Everything you do with horses involves some risk, and some activities are more dangerous than others. On the day I called to schedule my HyperBike build, Bob, (cart designer/maker) grilled me on my and Beau’s level of experience. He insisted that this was not a beginner vehicle, and that both driver and pony need to know what they are doing. This was probably the biggest factor in my decision to wait FIVE WHOLE days before trying out the new cart. I’ve been riding horses before I could walk, riding solo before I was five, and training by the time I was eleven. That’s just shy of forty years equine experience. But…I only attempted driving less than a year ago. Beau has seven years experience toting very small children around and bucking them off when the mood suits, but Beau just learned to drive less than a year ago. You can read more about Beau’s exploits (here). Lacking the hubris of my youth, even though I assured Bob I had this, I paused for five seconds to wonder if I really did.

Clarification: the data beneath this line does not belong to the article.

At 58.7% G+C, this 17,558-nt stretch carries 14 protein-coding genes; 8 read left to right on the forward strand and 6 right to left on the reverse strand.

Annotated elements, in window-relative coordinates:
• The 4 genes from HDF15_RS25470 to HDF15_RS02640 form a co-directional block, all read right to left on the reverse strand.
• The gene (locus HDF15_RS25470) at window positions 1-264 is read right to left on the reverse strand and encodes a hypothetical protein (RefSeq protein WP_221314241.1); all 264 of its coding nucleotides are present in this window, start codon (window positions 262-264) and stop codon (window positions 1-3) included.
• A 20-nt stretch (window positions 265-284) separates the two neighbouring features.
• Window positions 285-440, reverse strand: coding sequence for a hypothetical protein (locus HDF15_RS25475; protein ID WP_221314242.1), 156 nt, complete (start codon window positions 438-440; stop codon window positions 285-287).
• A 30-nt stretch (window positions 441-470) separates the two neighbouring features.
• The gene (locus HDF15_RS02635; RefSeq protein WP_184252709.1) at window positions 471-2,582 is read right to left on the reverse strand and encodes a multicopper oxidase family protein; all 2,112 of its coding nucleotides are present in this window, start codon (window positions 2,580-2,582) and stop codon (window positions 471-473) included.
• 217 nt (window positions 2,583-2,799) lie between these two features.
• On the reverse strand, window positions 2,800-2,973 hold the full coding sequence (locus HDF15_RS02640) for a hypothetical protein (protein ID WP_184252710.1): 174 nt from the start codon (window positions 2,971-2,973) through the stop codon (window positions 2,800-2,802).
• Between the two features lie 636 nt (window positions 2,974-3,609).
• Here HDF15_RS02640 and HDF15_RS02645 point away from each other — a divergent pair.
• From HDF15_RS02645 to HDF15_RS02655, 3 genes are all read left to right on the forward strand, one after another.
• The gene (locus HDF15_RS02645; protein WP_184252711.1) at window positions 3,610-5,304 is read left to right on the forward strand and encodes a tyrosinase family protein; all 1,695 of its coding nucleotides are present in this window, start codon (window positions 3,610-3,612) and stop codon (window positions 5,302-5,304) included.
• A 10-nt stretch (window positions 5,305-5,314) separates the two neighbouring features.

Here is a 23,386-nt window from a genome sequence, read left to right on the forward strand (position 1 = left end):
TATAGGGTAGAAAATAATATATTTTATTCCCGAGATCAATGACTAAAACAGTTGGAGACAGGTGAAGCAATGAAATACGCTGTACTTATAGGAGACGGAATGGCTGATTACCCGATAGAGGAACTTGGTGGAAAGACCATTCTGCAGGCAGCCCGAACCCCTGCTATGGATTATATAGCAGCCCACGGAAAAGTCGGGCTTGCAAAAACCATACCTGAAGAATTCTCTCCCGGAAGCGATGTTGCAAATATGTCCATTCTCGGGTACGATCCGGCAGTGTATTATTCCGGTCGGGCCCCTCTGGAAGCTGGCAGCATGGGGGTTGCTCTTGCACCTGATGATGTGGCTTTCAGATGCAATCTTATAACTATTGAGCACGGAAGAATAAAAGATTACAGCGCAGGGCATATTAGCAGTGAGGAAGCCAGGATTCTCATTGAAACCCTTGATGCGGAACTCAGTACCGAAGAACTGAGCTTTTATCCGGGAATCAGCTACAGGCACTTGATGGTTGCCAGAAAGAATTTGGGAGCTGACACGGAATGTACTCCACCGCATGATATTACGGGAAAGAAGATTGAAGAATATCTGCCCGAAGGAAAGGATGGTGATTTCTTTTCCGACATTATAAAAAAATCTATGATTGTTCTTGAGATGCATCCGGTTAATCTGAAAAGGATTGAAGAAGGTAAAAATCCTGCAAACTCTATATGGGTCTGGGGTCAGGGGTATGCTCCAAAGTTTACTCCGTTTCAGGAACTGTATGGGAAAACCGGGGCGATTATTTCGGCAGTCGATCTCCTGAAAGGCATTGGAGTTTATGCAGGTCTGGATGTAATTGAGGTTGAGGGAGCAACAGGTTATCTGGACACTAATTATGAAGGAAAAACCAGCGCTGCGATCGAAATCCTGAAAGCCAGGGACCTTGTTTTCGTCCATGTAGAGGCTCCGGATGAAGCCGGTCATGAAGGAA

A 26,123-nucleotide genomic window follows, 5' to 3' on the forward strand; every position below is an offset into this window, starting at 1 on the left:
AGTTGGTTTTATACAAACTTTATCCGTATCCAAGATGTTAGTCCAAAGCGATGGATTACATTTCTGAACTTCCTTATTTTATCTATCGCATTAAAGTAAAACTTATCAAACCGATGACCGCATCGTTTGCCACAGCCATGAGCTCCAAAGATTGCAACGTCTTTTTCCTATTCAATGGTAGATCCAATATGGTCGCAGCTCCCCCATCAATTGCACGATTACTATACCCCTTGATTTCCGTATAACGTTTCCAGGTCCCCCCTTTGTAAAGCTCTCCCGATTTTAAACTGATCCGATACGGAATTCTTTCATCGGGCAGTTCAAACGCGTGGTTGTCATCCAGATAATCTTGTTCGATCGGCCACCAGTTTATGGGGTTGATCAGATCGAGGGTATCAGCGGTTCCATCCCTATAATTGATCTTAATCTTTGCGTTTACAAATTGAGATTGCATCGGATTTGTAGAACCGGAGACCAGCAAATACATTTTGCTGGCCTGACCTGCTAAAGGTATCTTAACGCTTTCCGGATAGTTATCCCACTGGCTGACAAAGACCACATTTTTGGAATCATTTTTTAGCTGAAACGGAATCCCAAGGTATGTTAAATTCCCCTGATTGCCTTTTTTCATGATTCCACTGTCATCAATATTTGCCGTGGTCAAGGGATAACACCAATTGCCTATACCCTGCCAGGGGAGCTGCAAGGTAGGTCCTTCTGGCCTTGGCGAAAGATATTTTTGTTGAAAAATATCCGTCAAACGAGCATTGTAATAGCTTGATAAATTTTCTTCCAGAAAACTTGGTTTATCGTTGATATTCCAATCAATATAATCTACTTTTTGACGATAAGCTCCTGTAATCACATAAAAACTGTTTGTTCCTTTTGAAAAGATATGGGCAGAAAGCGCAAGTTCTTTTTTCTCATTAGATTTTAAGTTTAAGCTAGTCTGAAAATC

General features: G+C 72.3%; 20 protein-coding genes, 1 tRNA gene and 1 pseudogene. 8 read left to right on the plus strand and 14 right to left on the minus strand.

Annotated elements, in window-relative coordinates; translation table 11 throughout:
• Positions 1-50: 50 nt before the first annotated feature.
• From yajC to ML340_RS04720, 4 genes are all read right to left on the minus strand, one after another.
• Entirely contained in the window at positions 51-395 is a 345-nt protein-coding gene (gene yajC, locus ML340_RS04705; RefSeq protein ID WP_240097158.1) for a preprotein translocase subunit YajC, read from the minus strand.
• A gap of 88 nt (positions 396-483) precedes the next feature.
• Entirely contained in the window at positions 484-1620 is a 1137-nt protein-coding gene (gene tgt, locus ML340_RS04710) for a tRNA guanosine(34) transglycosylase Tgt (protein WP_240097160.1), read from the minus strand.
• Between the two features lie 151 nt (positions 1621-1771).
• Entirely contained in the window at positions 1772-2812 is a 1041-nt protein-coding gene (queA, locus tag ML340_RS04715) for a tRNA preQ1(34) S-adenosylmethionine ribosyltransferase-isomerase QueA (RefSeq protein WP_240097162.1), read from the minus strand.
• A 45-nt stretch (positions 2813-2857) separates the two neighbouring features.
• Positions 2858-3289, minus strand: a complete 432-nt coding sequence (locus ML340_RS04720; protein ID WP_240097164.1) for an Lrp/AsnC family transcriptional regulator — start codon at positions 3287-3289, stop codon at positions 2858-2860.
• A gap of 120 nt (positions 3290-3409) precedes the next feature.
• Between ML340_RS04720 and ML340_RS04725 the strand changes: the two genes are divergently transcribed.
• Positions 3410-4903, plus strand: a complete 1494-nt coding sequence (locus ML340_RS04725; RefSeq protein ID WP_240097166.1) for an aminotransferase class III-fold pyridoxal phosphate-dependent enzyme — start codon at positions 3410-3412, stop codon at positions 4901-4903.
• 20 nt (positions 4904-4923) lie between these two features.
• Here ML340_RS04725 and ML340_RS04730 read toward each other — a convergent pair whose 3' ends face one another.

I ground drove Beau with the cart attached. His newest girlfriend, Summer Cloud, had to be chased away. I had closed the property gates and left the pony paddock wide open hoping she would mow some of the overgrown yard grass, maybe weed eat a little down the fence line for me while we worked, but she’s in heat. Summer kept cutting in front of Beau hoping he would perform some studly duties, but Beau’s all business when he’s wearing tack, so she was really just annoying me. Once we contained her, I took a deep breath and stepped over the cart shaft. I think this is the scariest thing about a HyperBike, having been drug by a panicked pony and cart only a few weeks ago. For more on that see this post. You have to have faith in your pony to step in between their rear and cart seat in order to mount up. Beau’s worth his weight in gold though and was statue still. Then he turned and looked at me like, “Can we get this over with already?”